On March 24 Arizona Governor Doug Ducey issued an executive order allowing CRNA’s (Certified Registered Nurse Anesthetists) to practice independently of physicians or surgeons, thus adding needed personnel to the health care work force during this public health emergency. Guidelines issued by the Centers for Medicare and Medicaid Services state that nurse anesthetists should be “supervised” by a physician, thus preventing these well‐trained specialized nurses from providing anesthesia independently while freeing up physician anesthesiologists so more patients can receive care. Because these CMS guidelines are listed as “optional,” the Governor decided that Arizona will opt out. The press release from the Governor’s office stated:
“Arizona’s hospitals and medical professionals need all the help and resources they can get right now,” said Governor Ducey. “I am confident that this exemption will enhance access to high quality care, provide additional options to our rural hospitals, and is in the best interest of the citizens of Arizona.”
Arizona joined 17 other states that have already opted out of these federal guidelines.
As we are seeing so frequently as the COVID-19 pandemic unfolds, regulations on the state and federal level stand in the way of needed care, equipment, drugs, and tests. In our federal system states have power over occupational licensing and determining the scope of work in which a licensee may engage. In the matter of the licensed health care professions, this is referred to as “scope of practice.”
For decades state legislators have witnessed turf battles among the various health care professions. Nurse practitioners and physicians’ assistants, for example, seek to practice independently of physicians and to expand their scope of practice to meet their level of training. This is usually met with resistance from medical doctors who argue NPs and PAs lack the necessary training to safely provide care beyond a narrowly‐defined scope. The degree to which the scope of practice of NPs and PAs has been widened varies from state to state. Broadening their scope would help address the current health care crisis. But once the crisis passes, maintaining the broadened scope would give people more health care options and access, particularly in underserved rural areas.
Similarly, state capitals witness battles between optometrists, who seek to expand their scope to include prescriptive authority and simple surgical authority, and ophthalmologists who believe such expansions are dangerous.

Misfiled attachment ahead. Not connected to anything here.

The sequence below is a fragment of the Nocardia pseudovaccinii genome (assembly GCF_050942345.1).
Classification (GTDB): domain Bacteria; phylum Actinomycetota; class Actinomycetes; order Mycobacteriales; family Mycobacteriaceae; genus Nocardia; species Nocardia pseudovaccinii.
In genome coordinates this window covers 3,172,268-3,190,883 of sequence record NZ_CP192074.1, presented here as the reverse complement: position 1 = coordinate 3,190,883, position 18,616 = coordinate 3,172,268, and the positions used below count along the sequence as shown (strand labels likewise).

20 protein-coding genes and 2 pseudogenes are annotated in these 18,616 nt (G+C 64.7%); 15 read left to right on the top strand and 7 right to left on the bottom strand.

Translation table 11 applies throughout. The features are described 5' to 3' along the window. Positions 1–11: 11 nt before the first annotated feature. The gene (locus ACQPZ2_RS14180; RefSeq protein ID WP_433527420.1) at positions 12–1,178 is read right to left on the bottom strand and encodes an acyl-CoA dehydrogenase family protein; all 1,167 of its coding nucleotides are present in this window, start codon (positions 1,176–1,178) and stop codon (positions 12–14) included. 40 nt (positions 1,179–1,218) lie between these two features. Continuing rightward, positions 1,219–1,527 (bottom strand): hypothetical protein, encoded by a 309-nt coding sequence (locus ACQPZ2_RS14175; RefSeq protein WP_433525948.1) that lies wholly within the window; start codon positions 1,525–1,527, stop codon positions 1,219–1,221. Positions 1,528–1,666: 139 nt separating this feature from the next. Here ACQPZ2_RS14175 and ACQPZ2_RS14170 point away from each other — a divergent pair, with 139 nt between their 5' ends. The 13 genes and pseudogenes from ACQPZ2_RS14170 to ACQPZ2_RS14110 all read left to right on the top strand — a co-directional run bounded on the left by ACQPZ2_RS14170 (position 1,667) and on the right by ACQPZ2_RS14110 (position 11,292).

In most states doctorate‐level clinical psychologists are not allowed to prescribe psychiatric medications to their patients, even if their graduate degree program included extensive training in psychopharmacology. Therefore, patients who need medication to assist in their psychotherapy must go through the added expense in time and money to see a physician—usually a psychiatrist—for a prescription while continuing to see their psychologist. Guam was the first U.S. territory to permit psychologists with psychopharmacology training to prescribe to their patients. Currently five states—Idaho, Illinois, Iowa, New Mexico, and Louisiana—also allow appropriately trained psychologists to prescribe.
Pharmacists are another health care profession seeing its scope gradually expanded. All 50 states currently allow pharmacists to vaccinate patients, with states differing on age limitations and types of vaccinations allowed. Rhode Island and Oregon allow pharmacy technicians to perform vaccinations. Several states now allow pharmacists to prescribe oral contraceptives, and last fall California became the first state to allow pharmacists to prescribe HIV pre‐exposure prophylaxis (PreP) and post‐exposure prophylaxis (PEP). Pharmacists’ scope of practice can be expanded to include a host of services, including tuberculosis skin testing and interpretation; testing and administering prescription meds for patients with influenza and other viral illnesses or common bacterial infections like strep throat; non‐sedating or low‐sedating antihistamines, corticosteroids, and decongestants; and extending routine non‐controlled chronic medication prescriptions for an additional 30–60 days.
Modern technology lets pharmacist provide many of these services remotely using vending machines in kiosks. In some states, regulations stunt the growth of this option.
Most states now allow direct‐to‐consumer lab testing, saving patients the time and inconvenience of a doctor visit and promoting self‐care and health awareness. Unfortunately, New York, New Jersey, Massachusetts, Rhode Island, and Maryland prohibit or restrict such activity.
On the dentistry side, dental therapists are an emerging profession analogous to physician’s assistants or nurse practitioners. These trained professionals serve underserved communities today in Alaska, Minnesota, Washington State, Arizona, Maine, Vermont and others. Unsurprisingly, lawmakers considering dental therapy legislation receive pushback from the dental profession, which claims to be concerned about patient safety.
In every one of the examples above—and the list is not exhaustive—resistance to reform usually comes from incumbent professions that would lose market share when health care consumers are given more choices. Every example also provides greater health care choice and access to patients. And the added competition that results should help drive down prices.
This unfortunate pandemic provides us with many lessons on how to streamline and improve the provision of goods and services to the public, and how regulations stand in the way. Many regulatory obstacles are being temporarily set aside on all levels of government. When this crisis passes, policymakers should not rush to put those obstacles back in place, only to wait until the next crisis to remove them again. Rather, they should use these lessons as a springboard to regulatory reform.